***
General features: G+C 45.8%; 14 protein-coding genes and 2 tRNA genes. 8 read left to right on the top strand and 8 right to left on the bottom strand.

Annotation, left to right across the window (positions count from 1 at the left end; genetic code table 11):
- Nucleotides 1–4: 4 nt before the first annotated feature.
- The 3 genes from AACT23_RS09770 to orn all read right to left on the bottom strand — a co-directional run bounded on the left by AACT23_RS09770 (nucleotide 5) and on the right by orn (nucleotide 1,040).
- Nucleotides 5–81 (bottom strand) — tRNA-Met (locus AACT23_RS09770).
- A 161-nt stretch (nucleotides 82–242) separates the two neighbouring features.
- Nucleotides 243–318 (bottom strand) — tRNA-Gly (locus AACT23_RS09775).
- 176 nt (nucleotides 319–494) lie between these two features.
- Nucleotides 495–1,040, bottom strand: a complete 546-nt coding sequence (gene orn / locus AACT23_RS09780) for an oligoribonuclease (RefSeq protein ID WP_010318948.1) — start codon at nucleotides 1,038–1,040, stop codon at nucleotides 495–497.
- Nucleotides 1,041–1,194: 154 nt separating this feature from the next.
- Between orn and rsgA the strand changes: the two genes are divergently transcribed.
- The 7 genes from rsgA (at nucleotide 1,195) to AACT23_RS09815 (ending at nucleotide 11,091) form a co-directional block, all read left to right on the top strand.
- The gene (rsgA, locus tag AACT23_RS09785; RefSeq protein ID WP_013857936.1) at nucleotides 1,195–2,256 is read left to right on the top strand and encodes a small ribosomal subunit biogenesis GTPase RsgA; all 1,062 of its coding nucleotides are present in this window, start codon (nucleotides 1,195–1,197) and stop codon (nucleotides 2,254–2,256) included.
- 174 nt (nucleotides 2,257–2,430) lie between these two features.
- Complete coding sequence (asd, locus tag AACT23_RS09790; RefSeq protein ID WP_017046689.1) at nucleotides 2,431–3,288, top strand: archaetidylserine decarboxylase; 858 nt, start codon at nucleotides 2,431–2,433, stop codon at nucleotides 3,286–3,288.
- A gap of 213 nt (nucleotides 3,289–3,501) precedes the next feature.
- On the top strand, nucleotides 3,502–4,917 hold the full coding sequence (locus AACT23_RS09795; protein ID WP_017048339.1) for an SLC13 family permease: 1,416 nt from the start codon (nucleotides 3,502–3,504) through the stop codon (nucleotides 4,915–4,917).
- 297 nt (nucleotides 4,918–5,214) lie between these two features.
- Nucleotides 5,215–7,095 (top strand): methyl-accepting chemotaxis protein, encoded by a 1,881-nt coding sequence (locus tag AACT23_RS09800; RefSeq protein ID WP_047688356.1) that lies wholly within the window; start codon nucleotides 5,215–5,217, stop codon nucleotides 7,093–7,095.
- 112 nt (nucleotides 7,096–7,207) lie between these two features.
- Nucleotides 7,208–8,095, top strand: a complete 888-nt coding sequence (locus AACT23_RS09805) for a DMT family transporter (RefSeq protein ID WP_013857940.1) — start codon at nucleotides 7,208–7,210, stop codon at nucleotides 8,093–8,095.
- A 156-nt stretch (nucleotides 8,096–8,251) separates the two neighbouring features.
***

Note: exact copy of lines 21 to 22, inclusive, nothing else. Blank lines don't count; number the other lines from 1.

- Nucleotides 7,208–8,095, top strand: a complete 888-nt coding sequence (locus AACT23_RS09805) for a DMT family transporter (RefSeq protein ID WP_013857940.1) — start codon at nucleotides 7,208–7,210, stop codon at nucleotides 8,093–8,095.
- A 156-nt stretch (nucleotides 8,096–8,251) separates the two neighbouring features.